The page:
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Fly Tying Interview with Levi Reppert a.k.a reps85

Levi Reppert is the next up in our series about fly tying. You can follow him on Instagram, Facebook or YouTube! Levi is talented and you can see it in his patterns! 

TH: When did you first begin fly fishing?
LP: I believe I was around 12 years old the first time I actually recall casting, or attempting to cast a fly rod. I remember growing up watching my grandfather fly fish whether it was in his home waters of Pennsylvania or on vacation to Maine. I inherited his gear when he passed away and I began to tinker with it. That first day of fishing was at a friends home in Florida with a pond in the backyard. I caught my first fish on a fly that day, it was a small war-mouth that decided to crush a small green popper I had tied on. That take, and the tug, well it’s been addicting since.

TH: What led to your decision to start tying flies?
LP: I began tying flies a couple of years before casting a fly rod. I had read some books and watched some old VHS LL Bean fly fishing videos that were my grandfathers. I asked for a fly tying kit that year for my 10th birthday. I recall watching those videos and just looking over the materials I had, there was just something about making something so beautiful and functional by simply wrapping feathers on a hook with thread. I also seemed to always live in areas that didn’t have fly shops anywhere near them so once I really started fly fishing it was a necessity. As with anything though catching something on a pattern that you tied up yourself gives such a feeling of accomplishment that a shop bought fly just can’t compare to.

TH: What was the first fly pattern that you tied?
LP: My first pattern was a buck-tail black ghost streamer. I actually still have the fly and stumbled on it not long ago in one of my boxes. It wasn’t anything amazing, obviously, but the feeling I got from creating my own fly was great. The kit that I received had pattern recipes for that streamer, hare’s ear nymph, wooly buggers and I believe a Griffiths gnat or zug bug, this would have been around 1995-1996 so I pretty much stuck with those patterns for a while and whatever else I could find in some of the tying books that were given to me. I look with envy to the kids that are starting to tie now with the amount of information that they have at their fingertips due to the internet.

TH: What is your favorite fly pattern to tie?
LP: Caddis Pupa and scuds! Haha. I really enjoy tying up any type of caddis imitation, but pupas are my bread and butter. I’m constantly trying new materials to get that buggy look and always trying to take them to the next level. With todays materials especially UV resin, the possibilities are limitless in my eyes. I’ve been using Gullf resins exclusively now for almost a year and they’ve really stepped up my tying game from creating eyes to shells and legs.

TH: Which fly pattern of yours are you most proud of?
LP: The patterns that catch fish regularly and the ones that turn a bleak day into a good day of fishing. I mean I am proud of my caddis imitations, and my feather-wing streamers, but I don’t try and rename something or try to market it as something totally new because they have so many elements of other ties in them, I think of them more as variants. I tie up a really simple bead head scud thing imitation, I mean its literally two pieces of peacock herl wrapped behind a brass bead, that was the fly I caught my first landlocked on the fly with, and a few right after that first one. So maybe I would consider that one my proudest just because I tried to simplify an existing pattern and it worked for the exact thing I needed it for.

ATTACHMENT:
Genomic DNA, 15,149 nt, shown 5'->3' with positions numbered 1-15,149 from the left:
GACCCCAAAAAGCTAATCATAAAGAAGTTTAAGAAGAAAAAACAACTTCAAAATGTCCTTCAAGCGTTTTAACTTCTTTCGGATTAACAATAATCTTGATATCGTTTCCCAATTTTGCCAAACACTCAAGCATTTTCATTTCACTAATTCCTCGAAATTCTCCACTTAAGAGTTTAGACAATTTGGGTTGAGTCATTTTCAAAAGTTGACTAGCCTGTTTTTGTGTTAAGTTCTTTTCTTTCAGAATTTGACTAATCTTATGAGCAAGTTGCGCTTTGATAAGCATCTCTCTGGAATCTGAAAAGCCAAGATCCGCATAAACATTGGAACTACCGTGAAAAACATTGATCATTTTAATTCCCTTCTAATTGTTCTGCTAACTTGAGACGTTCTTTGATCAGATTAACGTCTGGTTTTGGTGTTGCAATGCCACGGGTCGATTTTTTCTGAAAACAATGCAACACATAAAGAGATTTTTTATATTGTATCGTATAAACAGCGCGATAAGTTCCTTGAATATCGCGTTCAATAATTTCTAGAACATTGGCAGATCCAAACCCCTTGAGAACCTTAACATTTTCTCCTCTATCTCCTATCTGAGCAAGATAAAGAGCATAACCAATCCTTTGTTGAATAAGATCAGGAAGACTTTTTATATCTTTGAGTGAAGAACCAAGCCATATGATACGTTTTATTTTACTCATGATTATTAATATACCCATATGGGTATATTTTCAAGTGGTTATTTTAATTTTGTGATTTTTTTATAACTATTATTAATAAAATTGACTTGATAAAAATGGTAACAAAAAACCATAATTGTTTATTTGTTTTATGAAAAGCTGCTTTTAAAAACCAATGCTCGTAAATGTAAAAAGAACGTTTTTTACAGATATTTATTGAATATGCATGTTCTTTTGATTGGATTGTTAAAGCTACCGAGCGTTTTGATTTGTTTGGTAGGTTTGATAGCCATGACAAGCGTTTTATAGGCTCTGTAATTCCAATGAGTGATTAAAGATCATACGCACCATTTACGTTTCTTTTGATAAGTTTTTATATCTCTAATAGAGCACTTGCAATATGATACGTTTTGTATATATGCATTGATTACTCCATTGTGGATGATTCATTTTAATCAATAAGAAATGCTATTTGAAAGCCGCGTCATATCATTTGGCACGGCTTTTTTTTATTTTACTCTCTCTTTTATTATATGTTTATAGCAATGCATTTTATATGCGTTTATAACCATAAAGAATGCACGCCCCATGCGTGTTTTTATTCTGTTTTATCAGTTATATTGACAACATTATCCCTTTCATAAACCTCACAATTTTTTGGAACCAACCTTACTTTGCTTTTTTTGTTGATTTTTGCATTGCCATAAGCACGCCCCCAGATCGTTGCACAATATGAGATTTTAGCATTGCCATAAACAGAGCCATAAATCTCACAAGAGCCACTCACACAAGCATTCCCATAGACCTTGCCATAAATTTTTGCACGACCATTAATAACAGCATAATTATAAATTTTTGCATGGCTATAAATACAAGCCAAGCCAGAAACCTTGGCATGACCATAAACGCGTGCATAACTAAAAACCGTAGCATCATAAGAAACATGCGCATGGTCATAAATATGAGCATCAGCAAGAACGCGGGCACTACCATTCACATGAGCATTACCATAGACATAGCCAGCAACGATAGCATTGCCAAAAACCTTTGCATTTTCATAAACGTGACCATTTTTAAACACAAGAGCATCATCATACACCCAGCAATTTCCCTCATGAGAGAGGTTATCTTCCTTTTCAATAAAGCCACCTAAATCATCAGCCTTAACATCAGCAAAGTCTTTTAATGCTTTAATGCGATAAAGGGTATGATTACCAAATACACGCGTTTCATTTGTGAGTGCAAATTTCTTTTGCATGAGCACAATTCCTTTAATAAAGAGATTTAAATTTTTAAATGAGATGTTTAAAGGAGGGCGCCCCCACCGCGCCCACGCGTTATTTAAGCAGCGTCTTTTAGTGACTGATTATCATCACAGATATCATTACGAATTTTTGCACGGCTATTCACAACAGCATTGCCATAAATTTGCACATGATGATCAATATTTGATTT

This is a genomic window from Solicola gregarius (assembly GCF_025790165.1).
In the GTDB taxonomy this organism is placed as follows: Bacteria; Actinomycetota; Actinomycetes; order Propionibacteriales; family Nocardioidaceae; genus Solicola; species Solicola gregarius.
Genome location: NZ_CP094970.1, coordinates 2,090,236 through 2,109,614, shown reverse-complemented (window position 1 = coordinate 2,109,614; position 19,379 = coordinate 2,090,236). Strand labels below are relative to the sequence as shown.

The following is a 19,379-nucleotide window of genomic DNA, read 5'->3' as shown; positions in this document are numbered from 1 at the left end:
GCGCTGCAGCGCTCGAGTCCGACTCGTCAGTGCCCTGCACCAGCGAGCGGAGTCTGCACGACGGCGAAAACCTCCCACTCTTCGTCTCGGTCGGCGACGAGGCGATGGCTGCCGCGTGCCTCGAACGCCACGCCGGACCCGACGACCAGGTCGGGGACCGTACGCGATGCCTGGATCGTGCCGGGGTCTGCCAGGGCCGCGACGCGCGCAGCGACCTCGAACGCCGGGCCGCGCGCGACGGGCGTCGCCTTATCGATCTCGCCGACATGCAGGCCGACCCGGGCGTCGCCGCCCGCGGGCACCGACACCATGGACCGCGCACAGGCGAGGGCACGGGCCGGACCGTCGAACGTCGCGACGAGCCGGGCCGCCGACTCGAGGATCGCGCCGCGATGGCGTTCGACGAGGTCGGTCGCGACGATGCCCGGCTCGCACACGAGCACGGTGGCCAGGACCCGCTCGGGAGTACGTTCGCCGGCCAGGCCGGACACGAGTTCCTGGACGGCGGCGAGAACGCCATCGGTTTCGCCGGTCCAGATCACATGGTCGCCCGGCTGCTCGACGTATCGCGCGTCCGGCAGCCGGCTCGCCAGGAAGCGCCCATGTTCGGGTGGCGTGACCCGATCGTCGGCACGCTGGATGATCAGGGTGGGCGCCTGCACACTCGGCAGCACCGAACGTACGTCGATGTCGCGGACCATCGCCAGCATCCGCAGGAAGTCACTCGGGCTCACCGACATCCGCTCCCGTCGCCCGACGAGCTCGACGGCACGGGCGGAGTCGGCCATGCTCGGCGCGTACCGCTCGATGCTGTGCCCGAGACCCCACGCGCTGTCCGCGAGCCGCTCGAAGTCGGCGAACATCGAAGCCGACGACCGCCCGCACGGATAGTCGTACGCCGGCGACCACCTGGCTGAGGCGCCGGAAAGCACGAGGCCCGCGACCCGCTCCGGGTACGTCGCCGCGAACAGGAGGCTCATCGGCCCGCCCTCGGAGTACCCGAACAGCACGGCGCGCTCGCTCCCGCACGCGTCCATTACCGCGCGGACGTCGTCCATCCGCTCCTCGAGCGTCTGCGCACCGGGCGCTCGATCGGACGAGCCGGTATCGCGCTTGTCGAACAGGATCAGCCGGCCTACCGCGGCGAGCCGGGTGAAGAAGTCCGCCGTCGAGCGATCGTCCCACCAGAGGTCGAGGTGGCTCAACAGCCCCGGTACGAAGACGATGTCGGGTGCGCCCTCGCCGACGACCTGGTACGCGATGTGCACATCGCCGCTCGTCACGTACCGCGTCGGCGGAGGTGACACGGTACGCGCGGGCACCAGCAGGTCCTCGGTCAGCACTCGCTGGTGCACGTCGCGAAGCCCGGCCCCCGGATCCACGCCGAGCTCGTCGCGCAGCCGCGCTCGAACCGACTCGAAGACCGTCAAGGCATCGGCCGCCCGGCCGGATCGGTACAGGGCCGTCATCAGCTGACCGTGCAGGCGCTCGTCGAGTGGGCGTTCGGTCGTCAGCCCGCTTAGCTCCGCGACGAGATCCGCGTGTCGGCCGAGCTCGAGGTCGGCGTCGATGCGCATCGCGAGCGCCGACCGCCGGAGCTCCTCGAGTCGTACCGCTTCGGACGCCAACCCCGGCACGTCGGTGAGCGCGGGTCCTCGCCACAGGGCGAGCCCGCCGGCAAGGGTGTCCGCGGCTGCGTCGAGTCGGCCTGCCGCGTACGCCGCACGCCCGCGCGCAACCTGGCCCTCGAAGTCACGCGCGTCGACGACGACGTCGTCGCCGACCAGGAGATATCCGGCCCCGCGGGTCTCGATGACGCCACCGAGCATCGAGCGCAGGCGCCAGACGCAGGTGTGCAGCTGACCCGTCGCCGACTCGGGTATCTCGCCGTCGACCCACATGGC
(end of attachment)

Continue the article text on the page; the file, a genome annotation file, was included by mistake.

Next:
TH: What has been your most memorable fly fishing experience?
LP: It's funny that you ask this question because it was only two days ago that I had a fishing experience that would get chalked up as my most memorable. My oldest daughter who is 9 came out of the blue and asked about fly fishing and trying to cast. I rigged up my 9 foot 5 weight and took her into the backyard and gave her some pointers the best I could. She practiced for a good hour or two and really surprised me by being able to get a decent 20 foot or so cast, so I figured what better way to really get a feel for it than heading right to the stream. she insisted on tying up her very first fly for the trip so after she spun up a root beer retriever I drove her up to Grand Lake Stream and set her right in the middle of it. I fished a bit next to her but watched her more than anything because I saw the excitement in her eyes that I had around the same age. She remembered the pointers I gave her and did very well between casting, mending and untangling. She was a little bummed because she didn’t connect on any trout or salmon but I saw a few bumps and stops in her line while she fished so I knew she at least got a few bites, it’ll just take a little time to put everything together. Driving home she talked about fishing the whole time and the next time we could go again, that right there far surpassed any big fish I have caught or any other story or experience that I have with fly fishing. Passing knowledge and passion of fly tying and fishing is what its all about to me, I have had and will have great times with this sport but sharing that so someone else can do the same, well there’s nothing that compares to that.

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